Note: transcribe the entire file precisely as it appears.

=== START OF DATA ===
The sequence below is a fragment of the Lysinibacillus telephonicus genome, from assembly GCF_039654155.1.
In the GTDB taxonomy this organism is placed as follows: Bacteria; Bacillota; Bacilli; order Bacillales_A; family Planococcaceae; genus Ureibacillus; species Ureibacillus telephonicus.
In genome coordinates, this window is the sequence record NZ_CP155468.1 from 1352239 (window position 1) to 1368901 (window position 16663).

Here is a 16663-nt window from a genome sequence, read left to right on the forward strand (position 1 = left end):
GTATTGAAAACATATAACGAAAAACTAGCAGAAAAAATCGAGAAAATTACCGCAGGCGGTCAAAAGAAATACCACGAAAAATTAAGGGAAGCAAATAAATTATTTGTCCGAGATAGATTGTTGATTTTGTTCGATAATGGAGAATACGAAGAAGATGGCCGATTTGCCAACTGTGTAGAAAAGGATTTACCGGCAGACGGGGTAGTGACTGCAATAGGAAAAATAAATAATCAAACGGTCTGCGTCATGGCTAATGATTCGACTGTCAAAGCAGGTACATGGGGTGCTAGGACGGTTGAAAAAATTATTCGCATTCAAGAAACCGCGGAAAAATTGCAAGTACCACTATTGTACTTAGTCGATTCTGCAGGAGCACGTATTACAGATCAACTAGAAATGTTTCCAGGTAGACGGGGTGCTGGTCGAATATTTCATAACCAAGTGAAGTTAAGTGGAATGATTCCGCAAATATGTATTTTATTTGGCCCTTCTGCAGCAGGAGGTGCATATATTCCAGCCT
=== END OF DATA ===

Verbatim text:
The sequence below is a fragment of the Lysinibacillus telephonicus genome, from assembly GCF_039654155.1.
In the GTDB taxonomy this organism is placed as follows: Bacteria; Bacillota; Bacilli; order Bacillales_A; family Planococcaceae; genus Ureibacillus; species Ureibacillus telephonicus.
In genome coordinates, this window is the sequence record NZ_CP155468.1 from 1352239 (window position 1) to 1368901 (window position 16663).

Here is a 16663-nt window from a genome sequence, read left to right on the forward strand (position 1 = left end):
GTATTGAAAACATATAACGAAAAACTAGCAGAAAAAATCGAGAAAATTACCGCAGGCGGTCAAAAGAAATACCACGAAAAATTAAGGGAAGCAAATAAATTATTTGTCCGAGATAGATTGTTGATTTTGTTCGATAATGGAGAATACGAAGAAGATGGCCGATTTGCCAACTGTGTAGAAAAGGATTTACCGGCAGACGGGGTAGTGACTGCAATAGGAAAAATAAATAATCAAACGGTCTGCGTCATGGCTAATGATTCGACTGTCAAAGCAGGTACATGGGGTGCTAGGACGGTTGAAAAAATTATTCGCATTCAAGAAACCGCGGAAAAATTGCAAGTACCACTATTGTACTTAGTCGATTCTGCAGGAGCACGTATTACAGATCAACTAGAAATGTTTCCAGGTAGACGGGGTGCTGGTCGAATATTTCATAACCAAGTGAAGTTAAGTGGAATGATTCCGCAAATATGTATTTTATTTGGCCCTTCTGCAGCAGGAGGTGCATATATTCCAGCCT